Design Consideration Regarding the Impact of Suit Mass on Astronaut Performance

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Design Consideration Regarding the Impact of Suit Mass on Astronaut Performance

Research shows that when it comes to optimizing human performance in reduced gravity (e.g. Moon and Mars) the lightest suit may not be the best solution. Research carried out at NASA JSC (Figure 1) show that by increasing suit mass/weight under simulated lunar gravity, test subjects expended less energy to perform various exploration tasks [1]. This is believed to be due to the fact that humans have evolved to perform best under 1-g conditions. Therefore, by increasing suit mass, the subject is brought closer to 1-g conditions. This in turn means improved stability, traction and locomotion.


Figure 1: Effect of suit weight on performance in reduced gravity [1]

It is true that minimizing non-consumable mass (i.e. overall suit mass) provides greater opportunity to send additional consumables and useful hardware to allow longer mission operations and may increase margin of safety in other areas. However, it is also important to recognize that reduced performance during EVA means increased consumption of essential consumables due to increased metabolic rates and increasing risk to crew health and safety. This in turn could potentially negate the potential time gained from the increased consumables launched to the lunar surface by reducing suit mass. In addition, it may not be sufficient to addition lunar rocks to suit pockets and to effectively increase the mass of the suit.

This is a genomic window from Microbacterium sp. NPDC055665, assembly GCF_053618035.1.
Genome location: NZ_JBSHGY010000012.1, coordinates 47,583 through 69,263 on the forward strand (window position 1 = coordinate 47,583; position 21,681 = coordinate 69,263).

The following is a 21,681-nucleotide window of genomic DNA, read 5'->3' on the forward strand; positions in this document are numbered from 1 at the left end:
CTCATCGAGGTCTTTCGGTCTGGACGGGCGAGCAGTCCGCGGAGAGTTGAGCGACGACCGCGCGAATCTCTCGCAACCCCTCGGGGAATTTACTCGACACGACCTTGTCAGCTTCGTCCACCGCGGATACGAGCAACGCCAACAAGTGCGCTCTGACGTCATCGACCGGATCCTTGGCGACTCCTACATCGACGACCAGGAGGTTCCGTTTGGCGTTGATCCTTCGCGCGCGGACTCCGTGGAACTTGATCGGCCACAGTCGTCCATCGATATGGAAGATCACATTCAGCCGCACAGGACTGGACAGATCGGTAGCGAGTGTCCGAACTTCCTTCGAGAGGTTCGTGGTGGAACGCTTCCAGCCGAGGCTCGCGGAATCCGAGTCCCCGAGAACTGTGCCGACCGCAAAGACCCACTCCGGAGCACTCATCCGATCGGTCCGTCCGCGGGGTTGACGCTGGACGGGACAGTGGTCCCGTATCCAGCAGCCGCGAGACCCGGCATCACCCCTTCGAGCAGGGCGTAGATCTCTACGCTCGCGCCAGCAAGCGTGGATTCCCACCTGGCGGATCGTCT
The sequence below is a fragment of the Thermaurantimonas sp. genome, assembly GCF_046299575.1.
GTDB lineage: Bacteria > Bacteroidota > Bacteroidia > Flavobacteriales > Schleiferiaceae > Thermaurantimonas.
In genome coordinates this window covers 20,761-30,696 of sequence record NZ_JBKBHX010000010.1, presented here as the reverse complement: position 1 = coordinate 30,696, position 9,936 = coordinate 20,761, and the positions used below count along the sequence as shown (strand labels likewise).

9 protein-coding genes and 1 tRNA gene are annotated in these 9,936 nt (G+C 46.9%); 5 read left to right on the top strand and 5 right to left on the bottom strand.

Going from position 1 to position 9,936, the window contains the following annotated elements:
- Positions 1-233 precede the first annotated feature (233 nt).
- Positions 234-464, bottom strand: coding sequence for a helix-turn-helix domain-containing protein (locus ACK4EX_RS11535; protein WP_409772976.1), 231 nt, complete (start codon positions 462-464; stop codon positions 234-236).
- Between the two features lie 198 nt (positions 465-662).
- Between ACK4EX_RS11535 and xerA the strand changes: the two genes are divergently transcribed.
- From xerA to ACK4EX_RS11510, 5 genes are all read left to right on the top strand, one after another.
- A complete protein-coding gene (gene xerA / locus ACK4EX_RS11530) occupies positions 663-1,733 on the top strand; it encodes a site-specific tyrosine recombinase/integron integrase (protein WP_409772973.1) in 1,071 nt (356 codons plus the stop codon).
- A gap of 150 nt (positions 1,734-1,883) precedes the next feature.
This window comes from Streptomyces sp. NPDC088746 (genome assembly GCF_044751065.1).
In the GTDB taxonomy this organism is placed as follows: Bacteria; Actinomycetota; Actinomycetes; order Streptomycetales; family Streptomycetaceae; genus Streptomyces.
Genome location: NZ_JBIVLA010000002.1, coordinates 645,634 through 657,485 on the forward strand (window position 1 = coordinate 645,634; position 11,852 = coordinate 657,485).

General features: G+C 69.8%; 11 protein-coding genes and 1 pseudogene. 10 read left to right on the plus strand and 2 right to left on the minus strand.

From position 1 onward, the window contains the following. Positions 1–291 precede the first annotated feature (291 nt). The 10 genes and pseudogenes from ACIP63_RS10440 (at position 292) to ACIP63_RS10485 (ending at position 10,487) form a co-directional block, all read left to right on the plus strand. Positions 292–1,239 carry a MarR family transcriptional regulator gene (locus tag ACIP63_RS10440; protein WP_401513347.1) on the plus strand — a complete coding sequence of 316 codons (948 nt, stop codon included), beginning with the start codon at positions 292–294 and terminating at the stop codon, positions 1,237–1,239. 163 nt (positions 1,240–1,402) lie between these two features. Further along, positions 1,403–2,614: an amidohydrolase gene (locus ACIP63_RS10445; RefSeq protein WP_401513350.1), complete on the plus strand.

This, however, does not mean that mass needs to be added to the suit until the subject reaches 1-g equivalent condition on the lunar surface. Instead, there may needs to be more extensive trade-offs and risk analysis to define optimum suit mass to ensure maximum crew safety, optimum crew performance and mission success. A possible solution is to use lunar rocks or useful hardware (e.g. tools) to increase suit effective mass. However, when considering the abrasive nature of lunar regolith, the importance of eliminating hard surface contacts in the suit, ensuring a proper mass distribution, and minimizing center of gravity offset, one must take precaution when implementing this.


[1] NASA JSC, 2008. Risk of Comprised EVA Performance and Crew Health due to Inadequate EVA Suit Systems, Human Research Evidence Book 2008. Full text available at:

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